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Isaac Dogboe feels like he’s starting over with his first title defense

21
Aug

 

The switch went off in Isaac Dogboe’s mind, months before stepping into the ring Saturday night. As he’s bouncing on his toes, waiting for the opening bell, he’ll be announced as the defending WBO junior featherweight titlist. In his head, the tiny fist of muscle will hear something different.

It’s a self-imposed psychological ploy of selective amnesia. It’s been geared toward regaining the mindset of a challenger, of maintaining that hunger and desire that propelled him before. It’s why “Royal Storm” took a bit of a drastic measure. He didn’t need to see it anymore – out of sight, out of mind, he thought. That’s when he decided to hand it over to his 13-year-old brother Josiah who hung it up in his bedroom where Isaac couldn’t see it.

That’s where Dogboe’s world championship belt stayed, while the Dogboes were in London, England.



“I put the world championship belt there in Josiah’s room because he’s the next one coming up and I put it there to motivate him,” said Dogboe, who won the WBO 122-pound title with a stunning 11th-round knockout over Jesse Magdaleno in April. “I didn’t want to see the belt because I wanted to get back to thinking like a challenger again.”

Dogboe (19-0, 13 knockouts) will be making his first title defense against 5-foot-7½ Hidenori Otake (31-2-3, 14 KOs), this Saturday, at Gila River Arena in Glendale, Arizona, live on ESPN and ESPN Deportes (10:30 p.m. ET/ 7:30 p.m. PT) The title fight will be the co-feature to Phoenix resident Ray Beltran’s WBO lightweight title defense against Jose “Sniper” Pedraza.

Dogboe showed great resolve in getting up from a first round knockdown to hand Magdaleno his first defeat. In the subsequent four months, Dogboe’s been trying to put what happened behind him.

“I have to,” explained Dogboe, who’s originally from Ghana and now lives in London. “You get nowhere without being hungry. I have to get out there and search and destroy my opponent. I see myself as the challenger. Every time I step into the ring, I have to be the hunter. It’s why I say I have a challenger’s mentality. I have to have that extra hunger. Whoever they put in front of me in the ring, my goal is to take them out.

“On August 25, that’s the game plan. Once I’m in the ring, I don’t see myself as the champion. I see myself as the challenger, as the underdog.”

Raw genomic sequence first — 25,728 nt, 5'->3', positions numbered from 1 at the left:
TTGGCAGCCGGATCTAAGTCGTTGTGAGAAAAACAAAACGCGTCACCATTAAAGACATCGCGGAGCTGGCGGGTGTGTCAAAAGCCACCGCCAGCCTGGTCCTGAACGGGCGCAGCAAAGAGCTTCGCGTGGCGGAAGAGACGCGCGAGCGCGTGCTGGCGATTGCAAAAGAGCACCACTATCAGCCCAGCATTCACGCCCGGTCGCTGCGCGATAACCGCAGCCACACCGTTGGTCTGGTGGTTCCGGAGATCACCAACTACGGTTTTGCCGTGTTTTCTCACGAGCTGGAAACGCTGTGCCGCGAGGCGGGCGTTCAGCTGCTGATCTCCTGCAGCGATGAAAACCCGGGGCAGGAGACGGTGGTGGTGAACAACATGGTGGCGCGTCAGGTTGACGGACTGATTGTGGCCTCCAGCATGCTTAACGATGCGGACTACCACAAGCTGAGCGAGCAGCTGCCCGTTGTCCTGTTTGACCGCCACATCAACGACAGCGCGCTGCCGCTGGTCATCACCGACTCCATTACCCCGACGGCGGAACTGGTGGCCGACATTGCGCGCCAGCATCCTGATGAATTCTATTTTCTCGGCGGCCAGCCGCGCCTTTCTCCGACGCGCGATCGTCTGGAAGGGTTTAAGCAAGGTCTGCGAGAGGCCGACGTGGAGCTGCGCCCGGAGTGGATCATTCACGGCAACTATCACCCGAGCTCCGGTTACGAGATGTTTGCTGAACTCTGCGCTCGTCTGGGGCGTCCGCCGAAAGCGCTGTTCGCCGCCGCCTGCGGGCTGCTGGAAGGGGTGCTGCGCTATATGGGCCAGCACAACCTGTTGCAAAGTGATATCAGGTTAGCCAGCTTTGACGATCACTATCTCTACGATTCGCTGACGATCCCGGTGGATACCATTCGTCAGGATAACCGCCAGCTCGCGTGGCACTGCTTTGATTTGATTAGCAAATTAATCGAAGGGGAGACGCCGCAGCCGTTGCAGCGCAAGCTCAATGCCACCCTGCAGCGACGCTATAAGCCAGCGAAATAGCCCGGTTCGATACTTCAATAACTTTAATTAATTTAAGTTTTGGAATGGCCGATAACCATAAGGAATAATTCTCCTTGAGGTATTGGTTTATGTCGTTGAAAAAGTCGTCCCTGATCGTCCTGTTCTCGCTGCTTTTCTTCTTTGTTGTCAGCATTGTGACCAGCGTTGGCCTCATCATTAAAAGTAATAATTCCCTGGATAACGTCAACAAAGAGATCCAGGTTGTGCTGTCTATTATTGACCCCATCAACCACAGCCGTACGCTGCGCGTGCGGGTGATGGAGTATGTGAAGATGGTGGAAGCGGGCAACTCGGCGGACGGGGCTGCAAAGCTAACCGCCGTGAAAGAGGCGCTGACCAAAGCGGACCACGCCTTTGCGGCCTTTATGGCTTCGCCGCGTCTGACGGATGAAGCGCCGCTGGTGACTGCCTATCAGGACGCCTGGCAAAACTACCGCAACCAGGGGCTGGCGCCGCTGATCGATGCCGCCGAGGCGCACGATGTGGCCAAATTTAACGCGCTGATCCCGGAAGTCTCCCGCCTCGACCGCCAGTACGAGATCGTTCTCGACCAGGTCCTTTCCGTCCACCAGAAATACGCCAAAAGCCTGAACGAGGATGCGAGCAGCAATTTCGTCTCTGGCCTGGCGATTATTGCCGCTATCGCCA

Isaac Dogboe scores one of three knockdowns en route to taking the WBO 122-pound title from Jesse Magdaleno. @TRboxing

Isaac Dogboe scores one of three knockdowns en route to taking the WBO 122-pound title from Jesse Magdaleno. @TRboxing

Dogboe, who is 5-foot-2, with a 66-inch reach, is giving away over 5½ inches in height. However he doesn’t care.

“It will be a knockout victory,” he says. “One thing that won’t happen this time is getting knocked down, which happened the last time (against Magdaleno). Besides that wasn’t a proper knockdown. I took about three weeks off after that fight and I was right back in the gym. I know Otake likes to come straight forward.

“I like to come straight forward. It makes for a really good fight. I do know that (Otake) is physically strong,” Dogboe continued. “He likes to take shots and he likes people who come to brawl, which makes it an exciting fight. TV loves these things. He wants to take the belt back with his family; I want to take the belt back with me. He is tall but he isn’t the first tall fighter I fought.”

Dogboe brought up 5-foot-10 Wilberth Lopez, who Royal Storm decisioned in his fourth pro fight.

“I was able to look right up (Lopez’s) nose, staring at his chin,” the very genial Dogboe said. “I have no problem fighting tall people.”

Paul Dogboe, Isaac’s father and trainer, has also had to get accustomed to something new since his son won a major title. Every once in a while, Paul will slip and call his son “Champ.”

Paul comes from a military background, which explains why he’s very demanding on his children. He’s a proud, caring father who will brag – deservedly so – to everyone about his children’s accomplishments. The only ones who may not hear the flattering words are his children. Paul has certainly done a great job with Isaac, who, after the Otake fight, will be staying in the United States, finishing his undergraduate degree in international affairs and politics at Penn State University.

“Isaac is very structured and very disciplined and easily someone any coach can work with. He’s great; he’s great and he listens, too,” Paul said. “You see, I honestly don’t know how to praise my kids. Isaac is living his dream very well. I don’t praise him to his face. He’s a 23-year-old world champion. I keep telling him, ‘Listen champ; you have to stay hungry.’

“Isaac tells me he feels like an underdog every time he fights. We’re going to fight Otake that way,” Paul added. “He knows Otake is standing in his way for a unification. We know Otake is also 37. He’s going to come like a kamikaze fighter. Otake is Japanese. They are a strong, proud, warrior people. Isaac’s head is screwed on right. He’ll know how to deal with it.

“This is the first time I’ve called Isaac ‘Champ.’ It’s all about not letting him get a big head. We’re not where we want to be yet. Isaac is one of the best young fighters in the world today. In the amateurs, they used to test Isaac all of the time because he is so strong. Otake will come and fight because he wants to bring that belt home with him. Isaac still doesn’t feel like he’s a champion yet. Otake is a warrior’s warrior who will go down. He will be there to be hit.”

Isaac did bring the belt with him and it will be there with him on Saturday night.

“It’s here,” Isaac said. “The belt is coming back home with me.”

No doubt for safekeeping in a place where he can’t see it.

 

 

 

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